earthly delights archive


Nocturnal Emissions
Invocation Of The Beast Gods

Staaltape, STCD006 (1989)
Track listing

INVOCATIO BEASTIA DEI (Invocation of the Beast Gods) is a well-paced and deftly layered collage based on location recordings of night creatures – bats, owls, foxes, insects and sea animals. Like many of Nocturnal Emissions’ previous recordings, it combines natural with synthetic sounds in a wholly musical blend. The key to the success of this disc is its rhythm. Every sound has its own looped pattern (many of the sounds are looped), and when these different but complimentary patterns are combined, a dense and enticing aural landscape emerges. This is not empty new age music, meandering, slapdash sound collage, or low-budget field recording, but a meticulously laid out and painstakingly arranged musical environment.

Neil Strauss
Ear Magazine

Not being able to read Latin, I am unable to make sense of the sleeve notes to Invocation of the Beast Gods, or Invocatio Bestiae Dei as it is alternately titled. Being sort of familiar with Nocturnal Emissions' back catalogue. and the esoteric ways in which the mind of Nigel Ayers appears to work, I believe the cover might describe the recording process of this album, which I suspect involves the sampling of noises made by furry animals. Why? because NE have done this sort of thing before, notably on Mouths Of Babes, which built some pretty dense atmospheres from the gurgling of sprogs. Here only some of the sounds are identifiable as being of animal origin, so don't buy this expecting to get Percy Edwards.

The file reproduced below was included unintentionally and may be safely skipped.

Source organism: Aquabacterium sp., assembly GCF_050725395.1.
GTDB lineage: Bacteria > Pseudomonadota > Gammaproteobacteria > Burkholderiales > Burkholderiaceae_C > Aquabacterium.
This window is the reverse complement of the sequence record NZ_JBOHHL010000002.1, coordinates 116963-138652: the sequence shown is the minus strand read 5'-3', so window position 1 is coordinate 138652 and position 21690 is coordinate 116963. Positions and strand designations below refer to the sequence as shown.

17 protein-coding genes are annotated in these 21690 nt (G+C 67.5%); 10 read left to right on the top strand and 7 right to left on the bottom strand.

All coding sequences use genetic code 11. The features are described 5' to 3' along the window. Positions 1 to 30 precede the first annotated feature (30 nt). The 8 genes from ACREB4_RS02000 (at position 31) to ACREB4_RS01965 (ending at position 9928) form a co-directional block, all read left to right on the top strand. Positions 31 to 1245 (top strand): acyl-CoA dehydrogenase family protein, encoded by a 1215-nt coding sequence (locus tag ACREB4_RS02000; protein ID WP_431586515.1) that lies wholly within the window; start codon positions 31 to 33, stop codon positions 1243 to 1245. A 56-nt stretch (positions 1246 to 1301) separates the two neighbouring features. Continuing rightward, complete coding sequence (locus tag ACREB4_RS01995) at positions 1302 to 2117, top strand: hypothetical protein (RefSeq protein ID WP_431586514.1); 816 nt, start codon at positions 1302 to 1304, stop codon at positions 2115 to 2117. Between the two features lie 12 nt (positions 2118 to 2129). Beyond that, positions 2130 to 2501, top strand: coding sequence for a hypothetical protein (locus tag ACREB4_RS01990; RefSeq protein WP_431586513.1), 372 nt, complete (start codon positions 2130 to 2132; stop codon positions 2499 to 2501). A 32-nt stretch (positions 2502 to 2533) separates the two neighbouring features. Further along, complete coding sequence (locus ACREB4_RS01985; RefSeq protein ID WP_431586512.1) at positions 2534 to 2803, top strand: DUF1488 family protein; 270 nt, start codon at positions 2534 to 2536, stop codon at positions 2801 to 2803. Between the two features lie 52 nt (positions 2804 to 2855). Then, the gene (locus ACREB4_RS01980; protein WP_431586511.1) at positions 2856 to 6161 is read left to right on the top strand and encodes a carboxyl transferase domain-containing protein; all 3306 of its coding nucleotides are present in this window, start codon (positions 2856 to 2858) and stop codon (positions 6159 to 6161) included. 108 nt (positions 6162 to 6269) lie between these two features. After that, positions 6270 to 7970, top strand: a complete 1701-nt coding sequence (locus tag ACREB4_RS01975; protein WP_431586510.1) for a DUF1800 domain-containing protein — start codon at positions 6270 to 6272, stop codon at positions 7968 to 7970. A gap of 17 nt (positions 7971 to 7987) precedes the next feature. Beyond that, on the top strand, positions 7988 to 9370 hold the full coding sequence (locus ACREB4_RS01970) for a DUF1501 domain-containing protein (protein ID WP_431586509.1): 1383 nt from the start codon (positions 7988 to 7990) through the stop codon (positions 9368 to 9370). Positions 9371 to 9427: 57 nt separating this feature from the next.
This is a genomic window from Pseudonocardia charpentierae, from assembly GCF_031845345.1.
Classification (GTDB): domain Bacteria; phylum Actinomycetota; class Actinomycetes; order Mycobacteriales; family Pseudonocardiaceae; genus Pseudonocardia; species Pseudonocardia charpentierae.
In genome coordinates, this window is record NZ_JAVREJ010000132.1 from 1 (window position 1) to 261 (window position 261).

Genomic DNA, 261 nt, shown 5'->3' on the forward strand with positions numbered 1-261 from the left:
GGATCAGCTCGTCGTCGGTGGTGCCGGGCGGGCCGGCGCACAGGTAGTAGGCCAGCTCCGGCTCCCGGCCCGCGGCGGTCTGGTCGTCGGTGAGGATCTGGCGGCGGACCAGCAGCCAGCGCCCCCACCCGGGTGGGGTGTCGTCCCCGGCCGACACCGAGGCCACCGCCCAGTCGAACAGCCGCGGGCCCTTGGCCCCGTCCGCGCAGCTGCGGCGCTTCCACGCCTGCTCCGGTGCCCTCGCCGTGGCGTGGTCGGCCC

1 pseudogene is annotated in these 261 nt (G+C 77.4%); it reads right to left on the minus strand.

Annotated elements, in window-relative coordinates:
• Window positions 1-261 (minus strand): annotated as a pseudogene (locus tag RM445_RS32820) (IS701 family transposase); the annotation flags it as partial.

Right from their very early issues, Nocturnal Emissions recordings have a curious quality that sometimes suggests the music just occurs of its own accord, without human involvement on a level any greater than that of a reporter capturing the moment on tape. Even their mildly anomalous 'pop' phase - which gave us the bizarre spectacle of Mr Ayers singing rhyming lines over dance beats, and making announcements like 'this is the big sound of Nocturnal Emissions coming out of your speakers' - seemed faithful to their sense of ego-free reportage. True to this theory, one could almost say Beast Gods was written by the sampled wildlife.

As one might imagine, there's a lot of repetition and looping, and it's extremely relaxing, but happily remains too interesting to be insulted by the word 'ambient'. If there is any intention, as the title seems to imply, to capture the raw wonder of the natural world, then it succeeds admirably in a field where countless peddlers of new age aural laxatives have failed dismally.

War Arrow
Sound Projector 5

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